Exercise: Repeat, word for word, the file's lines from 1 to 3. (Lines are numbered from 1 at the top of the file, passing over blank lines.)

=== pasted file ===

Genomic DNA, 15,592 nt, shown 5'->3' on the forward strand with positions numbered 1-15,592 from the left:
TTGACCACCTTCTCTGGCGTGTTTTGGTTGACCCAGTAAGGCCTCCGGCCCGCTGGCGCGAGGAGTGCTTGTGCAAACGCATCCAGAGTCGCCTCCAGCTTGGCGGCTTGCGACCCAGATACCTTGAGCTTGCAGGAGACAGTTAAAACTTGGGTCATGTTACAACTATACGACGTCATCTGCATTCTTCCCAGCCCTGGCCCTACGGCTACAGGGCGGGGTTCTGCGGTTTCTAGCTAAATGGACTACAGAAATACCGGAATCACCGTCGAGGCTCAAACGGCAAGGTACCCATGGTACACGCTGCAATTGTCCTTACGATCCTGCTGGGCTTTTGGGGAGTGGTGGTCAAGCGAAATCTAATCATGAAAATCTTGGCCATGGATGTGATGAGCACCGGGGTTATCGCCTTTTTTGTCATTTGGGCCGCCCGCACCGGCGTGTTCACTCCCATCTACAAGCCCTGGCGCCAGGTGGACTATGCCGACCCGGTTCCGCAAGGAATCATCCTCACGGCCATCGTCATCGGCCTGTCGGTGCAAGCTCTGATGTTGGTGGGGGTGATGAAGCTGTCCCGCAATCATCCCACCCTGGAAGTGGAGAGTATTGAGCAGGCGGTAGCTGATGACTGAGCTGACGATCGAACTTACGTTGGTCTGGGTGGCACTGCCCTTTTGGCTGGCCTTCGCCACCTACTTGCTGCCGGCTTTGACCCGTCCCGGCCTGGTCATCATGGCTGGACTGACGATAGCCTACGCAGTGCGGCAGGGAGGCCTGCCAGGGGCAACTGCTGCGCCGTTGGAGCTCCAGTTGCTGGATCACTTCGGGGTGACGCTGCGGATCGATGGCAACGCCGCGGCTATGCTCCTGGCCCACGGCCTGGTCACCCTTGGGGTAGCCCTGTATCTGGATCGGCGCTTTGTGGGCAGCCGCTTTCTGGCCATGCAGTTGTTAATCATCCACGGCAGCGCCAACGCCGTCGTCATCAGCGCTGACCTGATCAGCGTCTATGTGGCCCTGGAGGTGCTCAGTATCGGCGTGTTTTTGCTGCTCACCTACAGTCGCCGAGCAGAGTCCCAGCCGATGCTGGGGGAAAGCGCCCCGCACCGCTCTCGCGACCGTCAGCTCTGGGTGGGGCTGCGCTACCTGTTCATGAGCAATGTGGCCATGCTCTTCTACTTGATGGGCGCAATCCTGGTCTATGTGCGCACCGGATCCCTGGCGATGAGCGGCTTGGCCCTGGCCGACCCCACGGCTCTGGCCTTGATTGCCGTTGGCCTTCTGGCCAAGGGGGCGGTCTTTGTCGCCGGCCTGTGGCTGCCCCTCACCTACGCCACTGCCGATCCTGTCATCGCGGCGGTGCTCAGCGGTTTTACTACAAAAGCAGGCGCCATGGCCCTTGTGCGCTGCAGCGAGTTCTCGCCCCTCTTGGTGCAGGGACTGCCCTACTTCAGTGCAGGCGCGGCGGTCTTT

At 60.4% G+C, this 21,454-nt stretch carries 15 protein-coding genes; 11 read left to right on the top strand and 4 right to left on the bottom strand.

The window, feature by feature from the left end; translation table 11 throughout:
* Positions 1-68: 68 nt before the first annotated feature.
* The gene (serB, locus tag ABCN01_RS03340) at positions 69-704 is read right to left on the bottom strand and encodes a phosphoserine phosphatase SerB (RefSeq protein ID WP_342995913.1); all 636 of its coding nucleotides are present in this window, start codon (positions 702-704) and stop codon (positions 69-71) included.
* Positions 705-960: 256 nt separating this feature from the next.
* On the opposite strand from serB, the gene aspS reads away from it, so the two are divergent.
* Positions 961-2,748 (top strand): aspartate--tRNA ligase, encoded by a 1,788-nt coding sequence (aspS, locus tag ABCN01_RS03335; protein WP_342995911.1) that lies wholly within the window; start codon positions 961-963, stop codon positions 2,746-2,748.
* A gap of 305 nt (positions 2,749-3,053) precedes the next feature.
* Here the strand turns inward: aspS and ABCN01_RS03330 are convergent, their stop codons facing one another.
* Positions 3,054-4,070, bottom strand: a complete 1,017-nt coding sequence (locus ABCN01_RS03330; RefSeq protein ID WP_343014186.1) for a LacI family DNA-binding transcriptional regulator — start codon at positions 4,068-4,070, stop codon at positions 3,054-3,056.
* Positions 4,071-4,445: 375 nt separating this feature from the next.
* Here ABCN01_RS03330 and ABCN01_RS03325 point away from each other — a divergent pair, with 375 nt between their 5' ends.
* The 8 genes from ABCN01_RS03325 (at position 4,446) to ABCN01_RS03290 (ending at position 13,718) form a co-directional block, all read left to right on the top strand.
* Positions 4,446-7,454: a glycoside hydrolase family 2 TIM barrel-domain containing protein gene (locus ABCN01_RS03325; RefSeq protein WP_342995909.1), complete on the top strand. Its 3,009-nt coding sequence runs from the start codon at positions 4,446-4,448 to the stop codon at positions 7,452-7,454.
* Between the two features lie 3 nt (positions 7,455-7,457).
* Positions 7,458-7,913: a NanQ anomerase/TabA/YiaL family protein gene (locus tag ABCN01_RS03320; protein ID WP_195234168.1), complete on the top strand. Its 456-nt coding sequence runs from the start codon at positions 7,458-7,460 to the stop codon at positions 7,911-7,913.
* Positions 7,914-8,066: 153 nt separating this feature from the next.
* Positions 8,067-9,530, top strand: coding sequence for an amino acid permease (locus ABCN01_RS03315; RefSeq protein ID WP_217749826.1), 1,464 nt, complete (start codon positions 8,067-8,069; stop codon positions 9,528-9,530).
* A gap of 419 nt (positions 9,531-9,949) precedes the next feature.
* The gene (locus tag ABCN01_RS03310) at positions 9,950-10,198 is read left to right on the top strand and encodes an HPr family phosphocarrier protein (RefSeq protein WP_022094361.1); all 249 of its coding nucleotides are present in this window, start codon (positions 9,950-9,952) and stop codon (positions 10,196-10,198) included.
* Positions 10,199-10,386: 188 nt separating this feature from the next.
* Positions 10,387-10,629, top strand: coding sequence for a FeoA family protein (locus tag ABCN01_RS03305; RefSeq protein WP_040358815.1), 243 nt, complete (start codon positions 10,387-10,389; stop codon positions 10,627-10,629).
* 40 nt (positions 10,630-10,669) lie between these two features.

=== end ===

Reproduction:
Genomic DNA, 15,592 nt, shown 5'->3' on the forward strand with positions numbered 1-15,592 from the left:
TTGACCACCTTCTCTGGCGTGTTTTGGTTGACCCAGTAAGGCCTCCGGCCCGCTGGCGCGAGGAGTGCTTGTGCAAACGCATCCAGAGTCGCCTCCAGCTTGGCGGCTTGCGACCCAGATACCTTGAGCTTGCAGGAGACAGTTAAAACTTGGGTCATGTTACAACTATACGACGTCATCTGCATTCTTCCCAGCCCTGGCCCTACGGCTACAGGGCGGGGTTCTGCGGTTTCTAGCTAAATGGACTACAGAAATACCGGAATCACCGTCGAGGCTCAAACGGCAAGGTACCCATGGTACACGCTGCAATTGTCCTTACGATCCTGCTGGGCTTTTGGGGAGTGGTGGTCAAGCGAAATCTAATCATGAAAATCTTGGCCATGGATGTGATGAGCACCGGGGTTATCGCCTTTTTTGTCATTTGGGCCGCCCGCACCGGCGTGTTCACTCCCATCTACAAGCCCTGGCGCCAGGTGGACTATGCCGACCCGGTTCCGCAAGGAATCATCCTCACGGCCATCGTCATCGGCCTGTCGGTGCAAGCTCTGATGTTGGTGGGGGTGATGAAGCTGTCCCGCAATCATCCCACCCTGGAAGTGGAGAGTATTGAGCAGGCGGTAGCTGATGACTGAGCTGACGATCGAACTTACGTTGGTCTGGGTGGCACTGCCCTTTTGGCTGGCCTTCGCCACCTACTTGCTGCCGGCTTTGACCCGTCCCGGCCTGGTCATCATGGCTGGACTGACGATAGCCTACGCAGTGCGGCAGGGAGGCCTGCCAGGGGCAACTGCTGCGCCGTTGGAGCTCCAGTTGCTGGATCACTTCGGGGTGACGCTGCGGATCGATGGCAACGCCGCGGCTATGCTCCTGGCCCACGGCCTGGTCACCCTTGGGGTAGCCCTGTATCTGGATCGGCGCTTTGTGGGCAGCCGCTTTCTGGCCATGCAGTTGTTAATCATCCACGGCAGCGCCAACGCCGTCGTCATCAGCGCTGACCTGATCAGCGTCTATGTGGCCCTGGAGGTGCTCAGTATCGGCGTGTTTTTGCTGCTCACCTACAGTCGCCGAGCAGAGTCCCAGCCGATGCTGGGGGAAAGCGCCCCGCACCGCTCTCGCGACCGTCAGCTCTGGGTGGGGCTGCGCTACCTGTTCATGAGCAATGTGGCCATGCTCTTCTACTTGATGGGCGCAATCCTGGTCTATGTGCGCACCGGATCCCTGGCGATGAGCGGCTTGGCCCTGGCCGACCCCACGGCTCTGGCCTTGATTGCCGTTGGCCTTCTGGCCAAGGGGGCGGTCTTTGTCGCCGGCCTGTGGCTGCCCCTCACCTACGCCACTGCCGATCCTGTCATCGCGGCGGTGCTCAGCGGTTTTACTACAAAAGCAGGCGCCATGGCCCTTGTGCGCTGCAGCGAGTTCTCGCCCCTCTTGGTGCAGGGACTGCCCTACTTCAGTGCAGGCGCGGCGGTCTTT

At 60.4% G+C, this 21,454-nt stretch carries 15 protein-coding genes; 11 read left to right on the top strand and 4 right to left on the bottom strand.